• breastfeeding reduces the risk of breast & ovarian cancers, anemia & osteoporosis. 

  • breastfeeding provides emotional benefits for mothers and children. 

  • women save food preparation time, as well as the time spent caring for sick children. 

  • exclusive breastfeeding enhances birth spacing, giving women more time to recover from childbirth, care for their newborn children and contribute to the food security of their households and communites.

Benefits for Families 

Breastfeeding costs mothers and families very little, while artificial feeding can consume from 20% to 90% of household income, in addition to health costs of caring for sick children. It is not just mothers and babies that benefit from breastfeeding. The cost of just one tin of infant formula could deny the rest of the family nutritious food to keep them healthy. Why sould the baby's siblings suffer when breastmilk, the best food, does not take cash from the family's purse? Babies, their brothers and sisters, and adult relatives all benefit from home grown foods. 

Benefits for Communities  

Breastfeeding is essential to solving the problems of hunger. In most communities, there are households and individuals who do not have enough to eat, and experience hunger on a regular basis. Breastfeeding is important insurance when families face food shortages in an emergency. In North America, children born in low income families are the least likely to be breastfed. When babies in poor households receive breastmilk, they are eating the most affordable, nutritious and accessible meal in town! 

Mothers can feel reassured that they are providing the best for their breastfed children. Mothers who are themselves hungry and cannot afford the food they should be eating every day may find themselves breastfeeding more frequently than mothers who are well fed. But they can feel secure in the knowledge that they are providing the best food mothers and nature have to offer. And the milk will be of good quality. Some communities provide food banks to help feed hungry families. When those food banks distribute occasional free tins of infant formula, they help perpetuate poverty. Mothers receive one tin, lose their own milk supply... and the tin may well be out of date, mislabelled, or dented.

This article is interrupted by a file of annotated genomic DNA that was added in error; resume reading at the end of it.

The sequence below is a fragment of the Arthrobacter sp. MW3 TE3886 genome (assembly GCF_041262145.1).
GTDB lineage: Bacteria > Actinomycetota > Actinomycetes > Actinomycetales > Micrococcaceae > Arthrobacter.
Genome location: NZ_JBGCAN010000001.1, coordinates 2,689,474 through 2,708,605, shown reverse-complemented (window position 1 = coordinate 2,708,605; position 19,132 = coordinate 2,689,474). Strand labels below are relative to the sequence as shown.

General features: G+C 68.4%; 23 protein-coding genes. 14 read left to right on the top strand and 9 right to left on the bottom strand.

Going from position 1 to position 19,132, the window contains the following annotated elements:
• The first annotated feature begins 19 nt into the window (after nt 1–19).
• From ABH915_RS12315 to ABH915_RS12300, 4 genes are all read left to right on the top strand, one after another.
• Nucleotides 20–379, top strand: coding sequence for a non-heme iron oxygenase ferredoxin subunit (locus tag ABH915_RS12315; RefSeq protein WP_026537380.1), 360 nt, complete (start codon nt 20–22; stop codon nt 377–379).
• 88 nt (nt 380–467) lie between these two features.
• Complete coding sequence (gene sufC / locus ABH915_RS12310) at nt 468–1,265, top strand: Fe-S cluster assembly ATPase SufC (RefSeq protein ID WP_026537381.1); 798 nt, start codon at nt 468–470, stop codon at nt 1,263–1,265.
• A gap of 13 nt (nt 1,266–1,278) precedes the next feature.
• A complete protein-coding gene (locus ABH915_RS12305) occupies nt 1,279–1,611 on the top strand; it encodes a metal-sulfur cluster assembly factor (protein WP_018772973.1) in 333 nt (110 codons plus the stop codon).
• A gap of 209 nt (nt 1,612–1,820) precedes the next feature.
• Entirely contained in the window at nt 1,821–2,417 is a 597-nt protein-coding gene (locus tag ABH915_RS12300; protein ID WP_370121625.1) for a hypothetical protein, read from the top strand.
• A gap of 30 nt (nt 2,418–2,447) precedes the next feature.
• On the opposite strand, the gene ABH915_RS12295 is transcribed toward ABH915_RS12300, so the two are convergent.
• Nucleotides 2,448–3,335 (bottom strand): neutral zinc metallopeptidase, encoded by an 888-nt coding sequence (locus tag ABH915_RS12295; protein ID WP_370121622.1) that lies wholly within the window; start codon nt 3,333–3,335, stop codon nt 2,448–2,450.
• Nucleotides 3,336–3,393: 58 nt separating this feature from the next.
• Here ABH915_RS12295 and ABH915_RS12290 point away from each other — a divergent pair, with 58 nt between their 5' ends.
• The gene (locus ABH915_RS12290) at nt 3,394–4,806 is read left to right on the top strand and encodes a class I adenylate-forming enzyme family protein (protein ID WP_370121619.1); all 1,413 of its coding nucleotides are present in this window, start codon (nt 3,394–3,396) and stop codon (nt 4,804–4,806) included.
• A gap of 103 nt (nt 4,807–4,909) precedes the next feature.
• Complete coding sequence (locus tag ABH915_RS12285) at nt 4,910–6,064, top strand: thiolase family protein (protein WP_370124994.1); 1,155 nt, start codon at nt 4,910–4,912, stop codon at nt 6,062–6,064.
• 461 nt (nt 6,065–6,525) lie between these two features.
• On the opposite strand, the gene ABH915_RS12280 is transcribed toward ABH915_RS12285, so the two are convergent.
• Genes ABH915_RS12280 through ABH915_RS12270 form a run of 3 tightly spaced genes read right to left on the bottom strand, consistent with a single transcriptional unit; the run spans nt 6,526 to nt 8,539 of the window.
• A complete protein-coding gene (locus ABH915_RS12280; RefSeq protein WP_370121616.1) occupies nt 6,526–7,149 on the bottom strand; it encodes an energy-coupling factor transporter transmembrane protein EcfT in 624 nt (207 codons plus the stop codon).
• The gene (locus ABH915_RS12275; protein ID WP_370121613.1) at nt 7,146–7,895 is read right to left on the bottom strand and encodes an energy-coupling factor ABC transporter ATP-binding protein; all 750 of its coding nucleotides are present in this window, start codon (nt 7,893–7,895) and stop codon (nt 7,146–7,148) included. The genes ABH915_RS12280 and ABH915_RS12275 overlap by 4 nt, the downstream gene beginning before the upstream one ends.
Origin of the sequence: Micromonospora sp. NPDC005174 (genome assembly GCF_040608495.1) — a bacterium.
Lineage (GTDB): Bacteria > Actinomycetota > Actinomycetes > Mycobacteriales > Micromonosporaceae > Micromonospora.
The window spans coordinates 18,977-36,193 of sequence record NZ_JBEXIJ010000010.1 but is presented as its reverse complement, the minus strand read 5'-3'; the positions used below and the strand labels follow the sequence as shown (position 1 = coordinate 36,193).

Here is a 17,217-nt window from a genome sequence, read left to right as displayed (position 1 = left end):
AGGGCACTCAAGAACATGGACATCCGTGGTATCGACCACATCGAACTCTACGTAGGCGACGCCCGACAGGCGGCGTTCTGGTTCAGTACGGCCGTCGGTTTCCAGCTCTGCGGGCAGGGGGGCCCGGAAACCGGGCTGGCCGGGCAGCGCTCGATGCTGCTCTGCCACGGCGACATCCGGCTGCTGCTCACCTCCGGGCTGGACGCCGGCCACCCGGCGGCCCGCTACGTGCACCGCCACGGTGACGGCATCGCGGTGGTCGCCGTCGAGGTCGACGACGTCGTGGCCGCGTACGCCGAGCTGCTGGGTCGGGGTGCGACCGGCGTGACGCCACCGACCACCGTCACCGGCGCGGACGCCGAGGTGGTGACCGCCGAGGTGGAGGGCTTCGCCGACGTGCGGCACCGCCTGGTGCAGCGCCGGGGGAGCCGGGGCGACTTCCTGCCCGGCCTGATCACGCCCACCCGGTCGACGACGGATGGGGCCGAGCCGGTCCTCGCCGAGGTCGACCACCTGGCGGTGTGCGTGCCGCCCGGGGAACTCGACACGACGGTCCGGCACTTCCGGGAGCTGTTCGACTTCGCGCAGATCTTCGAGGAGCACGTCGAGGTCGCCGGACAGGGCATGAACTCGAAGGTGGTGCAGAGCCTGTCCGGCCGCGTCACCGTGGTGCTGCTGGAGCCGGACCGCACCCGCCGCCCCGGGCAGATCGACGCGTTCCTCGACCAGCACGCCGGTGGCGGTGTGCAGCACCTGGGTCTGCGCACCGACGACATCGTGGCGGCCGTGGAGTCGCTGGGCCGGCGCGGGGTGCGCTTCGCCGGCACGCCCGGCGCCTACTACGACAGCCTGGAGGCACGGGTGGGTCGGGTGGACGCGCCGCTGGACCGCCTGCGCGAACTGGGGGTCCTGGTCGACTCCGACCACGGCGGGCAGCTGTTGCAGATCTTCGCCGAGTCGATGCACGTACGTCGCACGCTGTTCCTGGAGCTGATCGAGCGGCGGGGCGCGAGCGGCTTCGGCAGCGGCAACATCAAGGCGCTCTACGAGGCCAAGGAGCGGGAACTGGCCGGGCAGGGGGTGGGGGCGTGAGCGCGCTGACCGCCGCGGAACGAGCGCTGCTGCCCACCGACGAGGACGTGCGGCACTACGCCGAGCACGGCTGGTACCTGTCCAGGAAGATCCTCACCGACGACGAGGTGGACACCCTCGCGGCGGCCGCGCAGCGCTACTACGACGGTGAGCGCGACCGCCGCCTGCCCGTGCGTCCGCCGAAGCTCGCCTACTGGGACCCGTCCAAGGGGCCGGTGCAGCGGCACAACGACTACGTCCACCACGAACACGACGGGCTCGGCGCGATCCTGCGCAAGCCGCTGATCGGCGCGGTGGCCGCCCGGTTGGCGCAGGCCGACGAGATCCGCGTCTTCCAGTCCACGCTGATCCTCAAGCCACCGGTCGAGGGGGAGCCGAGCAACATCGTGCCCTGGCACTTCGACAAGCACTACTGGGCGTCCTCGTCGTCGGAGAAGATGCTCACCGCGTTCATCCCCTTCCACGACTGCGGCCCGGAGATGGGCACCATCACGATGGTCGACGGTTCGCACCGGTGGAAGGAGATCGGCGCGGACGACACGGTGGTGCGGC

Why should low income families start their children off at a disadvantage when the best food is available to them? Other food banks view the promotion of breastfeeding as the best way to increase food security and decrease demand on inadequate, unreliable and expensive artificial baby milk. Since breastfed babies have higher IQs, communities will benefit. Healthier mothers and children means lower health care costs for the community. Breastfeeding is the best way to increase child survival. 

"Investments in breastfeeding promotion are among the most cost-effective health intervention available ."   
Orton et. al. 1996:165  

Benefits to the Environment 

We live in a polluted world. Breastfeeding produces no wastes; each breastfeeding mother reduces problems of pollution and waste disposal. With breastfeeding, there is no need to use up land, water, metals, plastics, and fuels, all of which cost money and deplete the environment. Breastfeeding helps to protect our environment.